US Army Flag
US Military Flags
US Army Flag Description:
The original US Army flag was made of white silk and measured 4 feet 4 inches by 5 feet 6 inches. The flag featured the national colors of red white and blue with the official war seal, in blue, in the center of it. Beneath the seal the words "United States Army" are written in white, on a scarlet scroll, and the year 1775 is written in blue below the scroll. The original War Office seal was authorized by the Continental Congress on May 8, 1779.
The US Army flag seal features a cannon in front of a drum with two drumsticks; below the cannon there are three cannon balls, a mortar on a trunion and below the mortar two powder flasks. In the center of the US Army flag seal is a Roman breastplate over a jupon (leather jacket). Above the breastplate rises a plain sword with the pommel and guard supporting a Phrygin cap between an esponton (pike). It has a organizational color on one side and a musket with a fixed bayonet and the national color on the other side. Above is a rattlesnake holding in its mouth a scroll inscribed, 'This We'll Defend.'
US Army Flag Meaning:
The Phrygian cap is the traditional symbol of liberty.
US Army Flag History:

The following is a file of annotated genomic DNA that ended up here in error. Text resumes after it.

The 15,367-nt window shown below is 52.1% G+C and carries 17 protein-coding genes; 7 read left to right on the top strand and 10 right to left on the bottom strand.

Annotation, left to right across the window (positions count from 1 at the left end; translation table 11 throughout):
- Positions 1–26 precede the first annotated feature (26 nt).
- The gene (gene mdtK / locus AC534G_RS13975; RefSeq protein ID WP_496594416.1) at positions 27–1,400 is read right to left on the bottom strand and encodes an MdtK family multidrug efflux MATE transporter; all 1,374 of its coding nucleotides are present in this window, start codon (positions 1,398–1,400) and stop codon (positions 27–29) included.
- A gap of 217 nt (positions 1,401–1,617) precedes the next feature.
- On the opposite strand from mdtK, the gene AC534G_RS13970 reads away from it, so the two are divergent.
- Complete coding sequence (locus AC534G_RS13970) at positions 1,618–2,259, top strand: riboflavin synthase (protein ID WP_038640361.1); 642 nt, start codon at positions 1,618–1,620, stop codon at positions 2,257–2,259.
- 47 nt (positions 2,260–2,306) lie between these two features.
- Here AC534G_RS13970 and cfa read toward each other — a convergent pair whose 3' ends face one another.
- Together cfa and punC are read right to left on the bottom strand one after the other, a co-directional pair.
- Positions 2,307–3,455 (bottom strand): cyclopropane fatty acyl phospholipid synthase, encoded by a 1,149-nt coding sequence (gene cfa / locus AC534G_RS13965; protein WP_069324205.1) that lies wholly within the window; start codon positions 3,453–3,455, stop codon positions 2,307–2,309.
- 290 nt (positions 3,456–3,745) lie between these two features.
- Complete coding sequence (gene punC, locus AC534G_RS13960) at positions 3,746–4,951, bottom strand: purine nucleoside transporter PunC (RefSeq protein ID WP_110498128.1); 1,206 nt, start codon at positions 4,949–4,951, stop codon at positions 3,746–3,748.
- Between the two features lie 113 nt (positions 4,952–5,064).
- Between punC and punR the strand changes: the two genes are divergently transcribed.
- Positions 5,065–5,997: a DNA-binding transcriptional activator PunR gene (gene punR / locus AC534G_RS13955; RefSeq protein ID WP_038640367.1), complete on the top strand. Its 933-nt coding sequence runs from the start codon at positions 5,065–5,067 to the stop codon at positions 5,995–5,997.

Although the US Army was born in 1775, its official flag wasn't unfurled and dedicated until June 14, 1956, at Independence Hall in Philadelphia, PA; on the Army's 181st birthday. The US Army flag was officially adopted by order of President Dwight D. Eisenhower, through Executive Order No. 10670, on June 12, 1956. The flag was presented by Vice President, Richard Nixon to the Secretary of the Army, Wilber M. Brucker in a ceremony in Washington DC, on June 13, 1956. Although various divisions and battalions of the Army have their own flags, this flag represents the whole army.
Interesting US Army Flag Facts:
The flag was designed by the Heraldic Branch Office of Research and Engineering, Office of The Quartermaster General. Work on the flag began in July 1955, when the Secretary of the Army expressed a desire for a flag representing the army. Several flags were designed and this one was selected by Secretary of the War Brucker. The flag that Vice President Nixon presented to Secretary Brucker was hand embroidered by women needle workers at the Philadelphia Quartermaster Depot.
The flag has 175 streamers, each 2 3/4 inches wide and 4 feet long, attached to the staff. Embroidered on each streamer is the year (s) of each campaign. The streamers represent the number of campaigns the US Army has fought during the country's history. However, the campaign in Iraq is not included in the 175 number. The idea of using streamers originated in the US Civil War. The practice was stopped in 1890 and revived in 1921.